No! Any slab, however flat, will have roughness much larger than the inter-atomic crystal spacing and hence continuous contact at the atomic level will not be possible. The junction will behave as a discontinuity for the flowing charge carriers. On adding precisely a small quantity of pentavelent impurity, in a thin p-type semiconductor wafer, part of the ...


1

Although there are different types of "radiation," their common effect is to transfer some/most of their energy to the material they "hit," resulting in the breaking of the atomic bonds and or structures of the material. When "enough" bonds and/or structures are broken, the material will fail. Since the electrical characteristics of electronic components are ...


1

A Zener is not like a normal diode. A normal diode lets current flow in only one direction and needs to be installed in the correct direction. A Zener diode is placed in the opposite direction, against the flow of current. A Zener diode will prevent current from flowing until it reaches a certain voltage, depending on the diode rating. Once this critical ...


1

There is a very nice demonstration that you can treat holes as positively charged carriers in the Hall effect. As you may know, to observe the Hall effect we place a semiconductor in a magnetic field and pass a current through it. We observe a polarization (voltage) at right angles to both the current and the magnetic field as a consequence of the Lorentz ...


1

In a homojunction the barrier potential depends on the difference in Fermi levels been the n and p sides. If different materials are used (heterojunction) then there is an additional potential from intrinsic difference in electron affinity.


1

Consider a circuit with a capacitor, a voltage source, and a switch. Suppose the voltage source is DC and we flip the switch. If the capacitor is initially uncharged, then at the instant you close the switch current will flow as if the capacitor was not there. Instead of an electron crossing the capacitor, an electron will arrive at the negative capacitor ...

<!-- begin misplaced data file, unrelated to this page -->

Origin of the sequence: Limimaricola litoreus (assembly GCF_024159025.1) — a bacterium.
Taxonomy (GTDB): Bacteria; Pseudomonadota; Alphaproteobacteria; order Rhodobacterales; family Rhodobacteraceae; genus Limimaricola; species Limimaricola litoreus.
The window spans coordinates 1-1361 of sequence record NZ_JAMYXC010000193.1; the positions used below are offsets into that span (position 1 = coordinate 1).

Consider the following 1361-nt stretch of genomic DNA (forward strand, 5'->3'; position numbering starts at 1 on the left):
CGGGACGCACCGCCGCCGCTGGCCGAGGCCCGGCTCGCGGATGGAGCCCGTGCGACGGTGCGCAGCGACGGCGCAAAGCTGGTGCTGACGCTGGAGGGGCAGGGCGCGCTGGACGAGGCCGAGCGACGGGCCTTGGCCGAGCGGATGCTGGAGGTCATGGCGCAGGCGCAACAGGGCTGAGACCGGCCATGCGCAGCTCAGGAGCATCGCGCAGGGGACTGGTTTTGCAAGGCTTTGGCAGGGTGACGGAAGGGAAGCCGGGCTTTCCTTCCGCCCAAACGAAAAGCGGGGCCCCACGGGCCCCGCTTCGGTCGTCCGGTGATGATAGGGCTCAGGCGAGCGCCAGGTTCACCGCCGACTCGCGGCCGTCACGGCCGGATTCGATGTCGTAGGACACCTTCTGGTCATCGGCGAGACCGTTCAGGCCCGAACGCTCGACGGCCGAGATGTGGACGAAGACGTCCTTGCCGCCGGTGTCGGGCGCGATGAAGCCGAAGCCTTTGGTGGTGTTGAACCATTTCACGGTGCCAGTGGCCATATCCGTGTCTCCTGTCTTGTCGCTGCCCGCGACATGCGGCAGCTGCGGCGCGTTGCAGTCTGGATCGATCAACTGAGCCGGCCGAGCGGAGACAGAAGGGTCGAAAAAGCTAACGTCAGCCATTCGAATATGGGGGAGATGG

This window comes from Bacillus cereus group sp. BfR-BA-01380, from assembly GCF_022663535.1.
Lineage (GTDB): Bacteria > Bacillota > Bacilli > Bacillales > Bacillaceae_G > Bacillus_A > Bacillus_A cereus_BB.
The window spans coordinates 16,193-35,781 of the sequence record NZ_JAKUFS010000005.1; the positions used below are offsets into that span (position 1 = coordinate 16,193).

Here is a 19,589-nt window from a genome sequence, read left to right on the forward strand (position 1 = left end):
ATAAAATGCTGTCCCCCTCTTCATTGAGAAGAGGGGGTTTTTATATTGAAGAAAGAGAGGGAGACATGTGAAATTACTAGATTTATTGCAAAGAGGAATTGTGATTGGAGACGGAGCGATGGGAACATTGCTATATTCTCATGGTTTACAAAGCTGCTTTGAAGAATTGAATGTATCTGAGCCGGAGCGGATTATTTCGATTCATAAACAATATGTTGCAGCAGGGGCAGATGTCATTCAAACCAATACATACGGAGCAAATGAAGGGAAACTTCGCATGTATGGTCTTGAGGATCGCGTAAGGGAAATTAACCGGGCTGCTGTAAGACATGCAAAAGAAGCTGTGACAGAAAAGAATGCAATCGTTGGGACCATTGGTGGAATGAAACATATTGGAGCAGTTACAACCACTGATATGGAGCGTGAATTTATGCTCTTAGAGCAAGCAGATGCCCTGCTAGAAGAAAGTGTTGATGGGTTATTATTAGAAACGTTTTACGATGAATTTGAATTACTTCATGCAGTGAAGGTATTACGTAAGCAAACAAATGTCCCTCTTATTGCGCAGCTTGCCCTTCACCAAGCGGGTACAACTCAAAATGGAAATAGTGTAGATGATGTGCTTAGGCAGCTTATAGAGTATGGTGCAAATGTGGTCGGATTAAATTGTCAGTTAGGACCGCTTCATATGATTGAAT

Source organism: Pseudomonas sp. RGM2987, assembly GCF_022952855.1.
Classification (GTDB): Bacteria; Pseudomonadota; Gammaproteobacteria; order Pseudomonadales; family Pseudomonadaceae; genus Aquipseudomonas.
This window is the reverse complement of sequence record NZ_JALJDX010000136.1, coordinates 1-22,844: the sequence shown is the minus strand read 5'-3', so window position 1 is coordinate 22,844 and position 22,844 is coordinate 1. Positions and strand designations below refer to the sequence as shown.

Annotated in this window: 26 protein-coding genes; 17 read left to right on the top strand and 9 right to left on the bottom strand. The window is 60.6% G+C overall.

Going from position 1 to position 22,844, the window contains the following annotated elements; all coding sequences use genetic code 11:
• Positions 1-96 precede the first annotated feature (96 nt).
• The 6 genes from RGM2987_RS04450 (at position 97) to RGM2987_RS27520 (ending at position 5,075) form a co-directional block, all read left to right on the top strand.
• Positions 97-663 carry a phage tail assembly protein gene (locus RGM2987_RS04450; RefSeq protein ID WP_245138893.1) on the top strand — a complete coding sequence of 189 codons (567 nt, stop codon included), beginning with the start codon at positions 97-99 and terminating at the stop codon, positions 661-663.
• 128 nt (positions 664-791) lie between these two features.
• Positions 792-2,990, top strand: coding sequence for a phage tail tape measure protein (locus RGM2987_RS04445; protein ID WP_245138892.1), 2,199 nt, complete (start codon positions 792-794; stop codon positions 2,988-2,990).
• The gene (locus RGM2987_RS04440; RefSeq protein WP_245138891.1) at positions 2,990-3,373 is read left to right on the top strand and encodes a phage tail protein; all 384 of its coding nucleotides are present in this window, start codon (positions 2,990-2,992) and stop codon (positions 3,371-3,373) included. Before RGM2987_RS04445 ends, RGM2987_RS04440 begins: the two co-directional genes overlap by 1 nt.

1

EMF is the total voltage that can be supplied by a source of electrical energy (e.g. battery/dynamo). Basically, it encompasses both the voltage that will reflect in the circuit and the voltage that is constantly used up to overcome the resistance r of the component itself. Voltage is equivalent to work done per charge (V= W/q), this applies to EMF as work ...


1

Yes. Whether the result is a good conductor depends on how localized electrons and holes in the respective bands are (or, saying the opposite phenomenologically: on their mobility). Their recombination time limits for how long you will have even just two charge carriers available for conduction. This tends to make such conduction very energy-inefficient ...


1

It is more often the case that the broadcast is delayed a few seconds so that if the phone-in participant says something that the show's producers don't like it can be easily censored.


1

It comes from the fact that most strobes are, or were, used to examine car engines. Specifically the distributor. Hence RPM


1

The stroboscopes we had at school, in a largely pre-electronic age, were simply rotating discs with a hole near the edge. You shone a light at the edge, and the RPM of the disc determined how rapidly the strobe would flash (as the hole passed in front of the light).